Christians, don't you see that Satan's ploy from the foundation of time has been to take the believer's eyes off of who God is and what God has done? He wants to lock us up in endless disputes, frustrated with our differences instead of joined in unity at the Cross. We have a mission. We have a message. "He is alive and I'm forgiven," as the song says, "Heaven's gates are open wide. He is alive." Nothing, no pettiness, no greedy desire to be right must ever deter us from the primary mission or ever detract us from the primary message. It doesn't mean that there wouldn't be differences between the brothers. Nor does it mean they are to compromise their convictions by pretending that the differences don't exist. But it does mean that as we recognize our differences that we determine not to let our differences destroy our message. That is the one thing we have in common. Imagine the power that would be unleashed in this world and this country today through the community of evangelical Christians if we were to fully grasp this principle.

So Jacob said, "I will go." He set out at the age of 130 on a long journey to Egypt. No one said it would be an easy journey, but he had been given provisions for all he would need along the way. He had been promised joy unspeakable. He was promised a face-to-face reunion with the beloved son when his journey was done. What a portrait of the Christian pilgrimage on earth. Here we find Jacob's journey marked now with the presence of God along the way, just as ours is. Let's look at chapter 46:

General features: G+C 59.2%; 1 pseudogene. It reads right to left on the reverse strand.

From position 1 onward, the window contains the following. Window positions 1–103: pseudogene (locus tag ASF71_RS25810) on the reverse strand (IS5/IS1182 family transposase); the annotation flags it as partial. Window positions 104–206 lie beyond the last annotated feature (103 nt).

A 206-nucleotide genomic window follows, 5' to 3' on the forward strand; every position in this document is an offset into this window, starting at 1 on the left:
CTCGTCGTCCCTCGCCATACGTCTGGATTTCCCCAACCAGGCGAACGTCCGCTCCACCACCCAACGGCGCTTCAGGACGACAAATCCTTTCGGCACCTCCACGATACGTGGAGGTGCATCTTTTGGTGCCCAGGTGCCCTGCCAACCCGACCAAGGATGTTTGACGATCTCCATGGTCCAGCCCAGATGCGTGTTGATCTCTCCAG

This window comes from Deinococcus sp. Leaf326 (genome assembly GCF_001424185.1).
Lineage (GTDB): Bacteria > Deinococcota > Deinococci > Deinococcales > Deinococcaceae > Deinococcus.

1 So Jacob set out with all that he had, and he came to Beersheba and offered sacrifices to God.

2 And God spoke to him in the night and said to him, "Jacob, Jacob." And he said, "Here I am."

3 And God said to him, "I am God, the God of your father, do not be afraid to go down to Egypt for I will make you a great nation there.

4 "I will go down with you and I will surely bring you up again; and Joseph will close your eyes."

Even the excitement of the trip did not deter Jacob from spending time with God. God called Jacob by name as Jacob worshipped and Jacob replied, "Here I am." God replied, "I AM God. Don't be afraid, this trip is necessary. You are not going alone, Jacob. I am going with you. I will give you greatness there and when the time is right, (and only then) will the loving son close your eyes and I will see that you return home safely forever." So Jacob, now having been assured by God of His presence, His provisions and His promise, gathers together his children and his grand-children, seventy in all, and begins the journey of a lifetime. It is a journey filled with excitement and hope.

We look next at Judah. Judah was one of the brothers and a type of the Holy Spirit. He it was, you remember, who had interceded on Jacob's behalf in chapter 44. Now in chapter 46, he reveals another facet of the Spirit's life.

28 Now he sent Judah before him to Joseph to point out the way before him to Goshen.

There it is. First, the Spirit intercedes with groaning that cannot be uttered, and then He points the way before us to come to the Son. Let's read on and see another beautiful picture:

29 And Joseph prepared his chariot and went up to Goshen to meet his father, Israel. As soon as he appeared before him, he fell on his neck and wept on his neck for a long time.

30 And he said to Joseph, "Now let me die since I have seen your face and you are still alive."

31 And Joseph said to his brother and to his father's house, "I will go up to tell Pharaoh and tell him, 'My brothers and my father's household who were with me in the land of Canaan have come to me;